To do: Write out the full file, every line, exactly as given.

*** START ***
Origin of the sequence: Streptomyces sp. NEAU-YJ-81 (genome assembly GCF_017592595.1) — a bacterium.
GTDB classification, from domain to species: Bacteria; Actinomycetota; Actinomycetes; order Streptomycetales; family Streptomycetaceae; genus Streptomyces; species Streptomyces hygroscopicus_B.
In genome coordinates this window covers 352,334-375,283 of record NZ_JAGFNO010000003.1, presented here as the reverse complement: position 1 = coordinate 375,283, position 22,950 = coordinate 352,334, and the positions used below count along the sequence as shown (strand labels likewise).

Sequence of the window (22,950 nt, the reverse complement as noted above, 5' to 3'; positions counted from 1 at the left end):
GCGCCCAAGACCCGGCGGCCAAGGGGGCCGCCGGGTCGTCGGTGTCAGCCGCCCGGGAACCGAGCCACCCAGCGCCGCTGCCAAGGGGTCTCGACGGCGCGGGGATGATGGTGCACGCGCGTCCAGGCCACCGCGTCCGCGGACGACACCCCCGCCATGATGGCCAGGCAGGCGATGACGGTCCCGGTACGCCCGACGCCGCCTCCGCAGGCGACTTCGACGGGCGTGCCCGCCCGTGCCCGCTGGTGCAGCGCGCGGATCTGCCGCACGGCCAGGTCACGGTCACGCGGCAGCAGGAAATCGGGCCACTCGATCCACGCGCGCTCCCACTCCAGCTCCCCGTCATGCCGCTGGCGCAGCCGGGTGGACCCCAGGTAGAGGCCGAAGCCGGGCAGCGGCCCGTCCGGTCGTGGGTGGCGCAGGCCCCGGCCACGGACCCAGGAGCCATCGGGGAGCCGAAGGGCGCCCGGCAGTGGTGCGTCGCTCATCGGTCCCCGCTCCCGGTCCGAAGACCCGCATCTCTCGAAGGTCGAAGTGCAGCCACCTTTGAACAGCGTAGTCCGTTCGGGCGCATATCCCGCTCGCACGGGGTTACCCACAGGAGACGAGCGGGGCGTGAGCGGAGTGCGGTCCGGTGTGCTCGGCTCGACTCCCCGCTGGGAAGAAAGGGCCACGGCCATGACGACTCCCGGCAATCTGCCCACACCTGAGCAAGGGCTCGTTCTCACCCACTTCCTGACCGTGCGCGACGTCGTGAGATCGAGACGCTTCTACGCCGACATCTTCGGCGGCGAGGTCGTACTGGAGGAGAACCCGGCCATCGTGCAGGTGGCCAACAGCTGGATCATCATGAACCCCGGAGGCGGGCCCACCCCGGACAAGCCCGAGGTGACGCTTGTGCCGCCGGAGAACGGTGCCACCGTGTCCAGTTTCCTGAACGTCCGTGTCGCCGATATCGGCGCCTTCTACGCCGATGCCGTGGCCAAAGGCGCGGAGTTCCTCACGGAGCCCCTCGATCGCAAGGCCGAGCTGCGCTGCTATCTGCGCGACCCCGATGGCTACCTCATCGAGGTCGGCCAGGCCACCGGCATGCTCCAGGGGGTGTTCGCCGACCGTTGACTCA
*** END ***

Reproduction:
Origin of the sequence: Streptomyces sp. NEAU-YJ-81 (genome assembly GCF_017592595.1) — a bacterium.
GTDB classification, from domain to species: Bacteria; Actinomycetota; Actinomycetes; order Streptomycetales; family Streptomycetaceae; genus Streptomyces; species Streptomyces hygroscopicus_B.
In genome coordinates this window covers 352,334-375,283 of record NZ_JAGFNO010000003.1, presented here as the reverse complement: position 1 = coordinate 375,283, position 22,950 = coordinate 352,334, and the positions used below count along the sequence as shown (strand labels likewise).

Sequence of the window (22,950 nt, the reverse complement as noted above, 5' to 3'; positions counted from 1 at the left end):
GCGCCCAAGACCCGGCGGCCAAGGGGGCCGCCGGGTCGTCGGTGTCAGCCGCCCGGGAACCGAGCCACCCAGCGCCGCTGCCAAGGGGTCTCGACGGCGCGGGGATGATGGTGCACGCGCGTCCAGGCCACCGCGTCCGCGGACGACACCCCCGCCATGATGGCCAGGCAGGCGATGACGGTCCCGGTACGCCCGACGCCGCCTCCGCAGGCGACTTCGACGGGCGTGCCCGCCCGTGCCCGCTGGTGCAGCGCGCGGATCTGCCGCACGGCCAGGTCACGGTCACGCGGCAGCAGGAAATCGGGCCACTCGATCCACGCGCGCTCCCACTCCAGCTCCCCGTCATGCCGCTGGCGCAGCCGGGTGGACCCCAGGTAGAGGCCGAAGCCGGGCAGCGGCCCGTCCGGTCGTGGGTGGCGCAGGCCCCGGCCACGGACCCAGGAGCCATCGGGGAGCCGAAGGGCGCCCGGCAGTGGTGCGTCGCTCATCGGTCCCCGCTCCCGGTCCGAAGACCCGCATCTCTCGAAGGTCGAAGTGCAGCCACCTTTGAACAGCGTAGTCCGTTCGGGCGCATATCCCGCTCGCACGGGGTTACCCACAGGAGACGAGCGGGGCGTGAGCGGAGTGCGGTCCGGTGTGCTCGGCTCGACTCCCCGCTGGGAAGAAAGGGCCACGGCCATGACGACTCCCGGCAATCTGCCCACACCTGAGCAAGGGCTCGTTCTCACCCACTTCCTGACCGTGCGCGACGTCGTGAGATCGAGACGCTTCTACGCCGACATCTTCGGCGGCGAGGTCGTACTGGAGGAGAACCCGGCCATCGTGCAGGTGGCCAACAGCTGGATCATCATGAACCCCGGAGGCGGGCCCACCCCGGACAAGCCCGAGGTGACGCTTGTGCCGCCGGAGAACGGTGCCACCGTGTCCAGTTTCCTGAACGTCCGTGTCGCCGATATCGGCGCCTTCTACGCCGATGCCGTGGCCAAAGGCGCGGAGTTCCTCACGGAGCCCCTCGATCGCAAGGCCGAGCTGCGCTGCTATCTGCGCGACCCCGATGGCTACCTCATCGAGGTCGGCCAGGCCACCGGCATGCTCCAGGGGGTGTTCGCCGACCGTTGACTCA